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Artificial Intelligence in Detecting Melanoma Cancers

Over the past few years, the importance of Artificial Intelligence has grown by leaps, and it now occupies a prominent place in the healthcare industry. As in the growing scenario of healthcare Industries and the medical field, AI has provided new technology to detect melanoma skin cancers better diagnosed than even doctors. In this fast-paced world, the number of melanoma cancer suffering individuals has reached a whopping 1,32,000 globally each year (as per reports by WHO). Researchers have also claimed that one in five Americans will have skin cancer in their lifetime.

According to research published in “Annals of Oncology,” machine learning can detect and diagnose cancer with a 95% detection rate compared to 87% with identification of about an average of 73% of benignant moles by doctors.

According to a study conducted by an international team of researchers, a Convolutional neural network (CNN) is a specially programmed deep-learning device used to diagnose melanoma cancers more accurately than fifty-eight dermatologists and doctors from 17 countries. This could be achieved by calibrating the CNN by showing it over 1 lakhs images of melanoma skin cancers (both malignant and benign) by the team from Germany, the U.S., and France with inputting the diagnosis for each, helping the clinicians in decision making whether to perform a biopsy or not. In addition, the research included a comparative study on the efficiency of detecting melanomas of dermatologists against the machine learning system.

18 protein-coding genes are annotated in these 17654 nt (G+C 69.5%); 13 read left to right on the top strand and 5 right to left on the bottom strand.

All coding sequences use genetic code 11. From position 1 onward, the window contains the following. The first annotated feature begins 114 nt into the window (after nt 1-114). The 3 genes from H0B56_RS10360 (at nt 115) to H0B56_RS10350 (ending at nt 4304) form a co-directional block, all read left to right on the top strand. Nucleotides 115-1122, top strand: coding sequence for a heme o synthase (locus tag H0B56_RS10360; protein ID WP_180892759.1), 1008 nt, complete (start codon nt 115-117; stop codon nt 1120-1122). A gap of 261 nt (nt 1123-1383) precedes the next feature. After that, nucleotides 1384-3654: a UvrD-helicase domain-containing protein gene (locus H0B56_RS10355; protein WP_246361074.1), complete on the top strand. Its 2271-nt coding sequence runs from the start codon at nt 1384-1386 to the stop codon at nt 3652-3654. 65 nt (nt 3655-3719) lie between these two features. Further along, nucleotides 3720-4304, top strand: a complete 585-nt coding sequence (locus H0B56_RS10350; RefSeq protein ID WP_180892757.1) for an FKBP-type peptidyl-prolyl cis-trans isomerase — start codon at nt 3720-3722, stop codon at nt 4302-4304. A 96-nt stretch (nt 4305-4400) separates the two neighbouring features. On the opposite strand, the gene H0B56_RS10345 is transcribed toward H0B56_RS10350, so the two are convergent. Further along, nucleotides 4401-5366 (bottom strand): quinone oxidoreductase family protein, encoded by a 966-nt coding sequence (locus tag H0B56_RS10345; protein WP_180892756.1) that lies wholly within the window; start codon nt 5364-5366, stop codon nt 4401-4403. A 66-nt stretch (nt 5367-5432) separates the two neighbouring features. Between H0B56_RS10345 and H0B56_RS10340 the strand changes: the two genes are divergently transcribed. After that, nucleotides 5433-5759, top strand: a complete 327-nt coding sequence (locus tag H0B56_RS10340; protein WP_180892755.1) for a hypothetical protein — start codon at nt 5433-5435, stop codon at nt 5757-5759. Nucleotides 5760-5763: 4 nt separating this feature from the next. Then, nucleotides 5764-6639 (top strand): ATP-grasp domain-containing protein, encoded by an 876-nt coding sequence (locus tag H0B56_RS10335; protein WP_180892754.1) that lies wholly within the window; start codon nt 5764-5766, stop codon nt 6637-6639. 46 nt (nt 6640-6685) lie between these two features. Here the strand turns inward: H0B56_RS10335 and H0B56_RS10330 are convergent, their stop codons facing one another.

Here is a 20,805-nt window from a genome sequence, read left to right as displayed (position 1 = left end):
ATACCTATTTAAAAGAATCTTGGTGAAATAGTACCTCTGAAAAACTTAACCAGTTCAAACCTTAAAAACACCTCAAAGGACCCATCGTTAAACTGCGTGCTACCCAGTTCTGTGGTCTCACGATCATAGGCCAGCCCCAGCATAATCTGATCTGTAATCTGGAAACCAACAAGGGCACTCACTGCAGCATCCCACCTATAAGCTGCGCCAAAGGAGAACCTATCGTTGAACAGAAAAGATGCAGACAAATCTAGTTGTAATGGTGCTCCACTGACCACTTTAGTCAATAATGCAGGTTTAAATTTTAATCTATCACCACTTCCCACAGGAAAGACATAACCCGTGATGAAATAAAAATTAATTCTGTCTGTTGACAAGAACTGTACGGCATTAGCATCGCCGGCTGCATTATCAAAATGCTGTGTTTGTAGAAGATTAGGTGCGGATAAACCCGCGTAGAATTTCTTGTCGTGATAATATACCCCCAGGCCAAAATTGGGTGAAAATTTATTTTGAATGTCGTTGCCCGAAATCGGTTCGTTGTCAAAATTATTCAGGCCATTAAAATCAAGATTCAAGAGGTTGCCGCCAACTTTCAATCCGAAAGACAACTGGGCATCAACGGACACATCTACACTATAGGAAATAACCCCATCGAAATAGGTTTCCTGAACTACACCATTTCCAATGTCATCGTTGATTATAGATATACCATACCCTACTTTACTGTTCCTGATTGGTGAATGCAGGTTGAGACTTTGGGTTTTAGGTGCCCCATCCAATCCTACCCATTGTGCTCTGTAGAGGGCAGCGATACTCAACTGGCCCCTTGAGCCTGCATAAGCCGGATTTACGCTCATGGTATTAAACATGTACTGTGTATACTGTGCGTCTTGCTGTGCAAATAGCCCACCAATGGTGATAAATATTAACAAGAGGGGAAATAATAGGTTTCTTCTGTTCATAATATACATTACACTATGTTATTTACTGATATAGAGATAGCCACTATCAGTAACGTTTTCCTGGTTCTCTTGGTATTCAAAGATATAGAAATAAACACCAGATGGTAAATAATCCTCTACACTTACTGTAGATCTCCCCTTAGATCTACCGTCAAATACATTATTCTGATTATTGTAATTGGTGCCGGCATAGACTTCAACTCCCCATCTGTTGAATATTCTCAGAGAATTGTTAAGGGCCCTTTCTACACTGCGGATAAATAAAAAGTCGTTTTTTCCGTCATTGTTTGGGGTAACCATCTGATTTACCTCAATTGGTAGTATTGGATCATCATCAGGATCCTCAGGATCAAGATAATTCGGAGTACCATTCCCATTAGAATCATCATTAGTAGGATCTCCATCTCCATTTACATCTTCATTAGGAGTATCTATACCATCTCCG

A CNN or ConvNet is an artificial neural network, like a brain in which neurons are connected and respond to what the eyes “see.” It is a machine-learning device capable of self-improving its performance from what it has seen.

A computer that was taught to distinguish malignant moles from benign ones outperformed dermatologists (Source)

CNN missed few melanomas and misdiagnosed less benign moles as malignant ones than the dermatologists’ team, thus indicating its higher sensitivity and specificity. However, dermatologists’ performance improved when they were given additional patients’ information besides images. Findings show that currently, there is no substitute for clinical examination.

AI develops higher standardized diagnostic accuracy levels. However, to explore this exciting technology, more work needs to be carried out for diagnosing melanomas in areas that include the difficulty of imaging like fingers, toes, or scalp. Although, previous studies concluded that sooner or later, Artificial Intelligence (AI) will inevitably change the paradigm of dermatology.

The WIPO application WO2011087807A2, titled “System and method for remote melanoma screening,” discloses a system and method for diagnosing melanoma from digital images taken by a remote user with a smartphone or a digital camera and transmitted to an image analysis server in communication with a distributed network. The image analysis server includes a trained learning machine to classify images of malignant and benign skin lesions.

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